IFA deputy president and Countryside Project Team spokesman Eddie Downey said farmers and people living in the countryside are tired of the increasing levels of littering.
Food packaging, household rubbish and empty drink bottles are strewn along roadside verges, gateways into fields and country roads on the outskirts of towns and villages.
Farmers, rural dwellers, county council staff, the Environment Protection Agency and the Department of the Environment all have an important role to play in addressing the problem.
Mr Downey described fly-tipping and dumping by passing motorists and irresponsible individuals who treat the countryside as a disposal ground for their refuse as a scourge.
IFFPG chairman Michael Slattery said it is delighted to be part of the campaign. Farmers have a proven track record when it comes to working with the environment, he said.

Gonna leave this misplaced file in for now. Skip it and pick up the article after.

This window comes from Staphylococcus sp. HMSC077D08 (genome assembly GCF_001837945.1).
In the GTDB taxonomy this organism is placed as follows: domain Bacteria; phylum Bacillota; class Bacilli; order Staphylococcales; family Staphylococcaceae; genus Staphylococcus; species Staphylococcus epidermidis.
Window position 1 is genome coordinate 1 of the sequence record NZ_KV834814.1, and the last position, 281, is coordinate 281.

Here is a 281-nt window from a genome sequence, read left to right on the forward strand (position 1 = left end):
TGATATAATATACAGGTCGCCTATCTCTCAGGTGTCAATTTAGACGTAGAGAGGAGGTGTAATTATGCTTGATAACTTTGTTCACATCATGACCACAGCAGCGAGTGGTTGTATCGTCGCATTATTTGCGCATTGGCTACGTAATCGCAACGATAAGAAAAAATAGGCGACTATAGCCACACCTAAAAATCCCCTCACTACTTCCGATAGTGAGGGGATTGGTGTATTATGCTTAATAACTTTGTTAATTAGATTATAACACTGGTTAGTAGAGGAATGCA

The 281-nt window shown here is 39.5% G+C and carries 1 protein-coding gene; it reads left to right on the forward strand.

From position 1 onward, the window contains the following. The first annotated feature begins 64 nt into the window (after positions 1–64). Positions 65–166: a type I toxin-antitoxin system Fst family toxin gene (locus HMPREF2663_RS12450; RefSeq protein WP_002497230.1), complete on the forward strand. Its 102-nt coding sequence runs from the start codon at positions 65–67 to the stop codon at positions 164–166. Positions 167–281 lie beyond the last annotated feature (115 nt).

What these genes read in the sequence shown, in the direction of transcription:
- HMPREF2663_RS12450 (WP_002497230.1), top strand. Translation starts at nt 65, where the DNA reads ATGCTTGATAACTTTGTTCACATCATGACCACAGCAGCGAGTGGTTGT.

Last year, a record 19,000 tonnes of farm plastic was recycled with IFFPG by farmers, exceeding all Government recycling targets for the sector.
Mr Slattery said The Countryside is Watching campaign will only work, however, if each stakeholder carries out their responsibilities.
It reminds users of the countryside to act responsibly and enjoy the countryside. They must take their rubbish home and dispose of it correctly.
“The success of this campaign will be determined by the support received from the Department of the Environment and county councils in the following areas,” he said.
The campaign calls for a national rural spring clean week, the provision by county councils of a network of strategically located skips on town and village outskirts and a communication and education strategy to highlight the rural littering problem. It also calls for the enforcement of anti-littering laws, the provision of a dedicated litter reporting website and the setting up by the Government of a national litter action task force.